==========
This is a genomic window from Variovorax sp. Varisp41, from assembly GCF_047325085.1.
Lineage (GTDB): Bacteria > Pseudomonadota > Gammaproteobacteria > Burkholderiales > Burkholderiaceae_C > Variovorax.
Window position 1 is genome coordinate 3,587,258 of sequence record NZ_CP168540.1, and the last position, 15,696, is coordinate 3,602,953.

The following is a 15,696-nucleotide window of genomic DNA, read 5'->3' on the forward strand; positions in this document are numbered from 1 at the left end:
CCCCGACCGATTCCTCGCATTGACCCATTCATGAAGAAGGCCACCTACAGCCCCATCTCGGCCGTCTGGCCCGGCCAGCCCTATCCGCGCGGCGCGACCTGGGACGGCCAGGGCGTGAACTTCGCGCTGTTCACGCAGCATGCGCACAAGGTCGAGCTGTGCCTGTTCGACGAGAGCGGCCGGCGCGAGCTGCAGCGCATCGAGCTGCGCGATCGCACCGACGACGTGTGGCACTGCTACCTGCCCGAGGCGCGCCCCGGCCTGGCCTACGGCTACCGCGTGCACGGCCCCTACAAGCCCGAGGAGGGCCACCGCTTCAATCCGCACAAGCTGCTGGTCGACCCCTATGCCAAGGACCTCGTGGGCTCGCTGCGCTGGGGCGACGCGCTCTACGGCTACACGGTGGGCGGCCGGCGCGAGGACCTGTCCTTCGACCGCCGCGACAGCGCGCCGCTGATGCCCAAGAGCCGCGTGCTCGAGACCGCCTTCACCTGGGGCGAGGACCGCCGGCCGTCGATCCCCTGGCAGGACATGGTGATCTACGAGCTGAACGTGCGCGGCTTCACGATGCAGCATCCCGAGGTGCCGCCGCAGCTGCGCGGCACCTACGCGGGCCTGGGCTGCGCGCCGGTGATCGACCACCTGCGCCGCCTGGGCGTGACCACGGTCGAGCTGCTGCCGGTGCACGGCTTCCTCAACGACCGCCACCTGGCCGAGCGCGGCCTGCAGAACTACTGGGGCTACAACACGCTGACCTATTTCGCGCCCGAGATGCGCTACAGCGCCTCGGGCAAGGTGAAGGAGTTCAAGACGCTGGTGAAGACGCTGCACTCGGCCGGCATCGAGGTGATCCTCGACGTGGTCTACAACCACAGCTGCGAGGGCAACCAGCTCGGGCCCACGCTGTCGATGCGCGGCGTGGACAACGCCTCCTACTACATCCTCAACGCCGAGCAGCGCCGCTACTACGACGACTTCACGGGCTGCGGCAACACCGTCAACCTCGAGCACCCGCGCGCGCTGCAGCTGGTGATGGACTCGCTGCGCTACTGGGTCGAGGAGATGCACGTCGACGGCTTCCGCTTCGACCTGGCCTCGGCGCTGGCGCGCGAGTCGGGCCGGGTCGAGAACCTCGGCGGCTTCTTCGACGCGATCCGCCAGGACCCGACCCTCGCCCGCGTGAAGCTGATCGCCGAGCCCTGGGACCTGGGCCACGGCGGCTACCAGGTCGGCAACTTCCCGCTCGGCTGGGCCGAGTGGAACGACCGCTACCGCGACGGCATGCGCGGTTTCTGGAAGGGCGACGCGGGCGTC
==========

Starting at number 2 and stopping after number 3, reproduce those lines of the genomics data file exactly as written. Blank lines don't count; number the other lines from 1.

Lineage (GTDB): Bacteria > Pseudomonadota > Gammaproteobacteria > Burkholderiales > Burkholderiaceae_C > Variovorax.
Window position 1 is genome coordinate 3,587,258 of sequence record NZ_CP168540.1, and the last position, 15,696, is coordinate 3,602,953.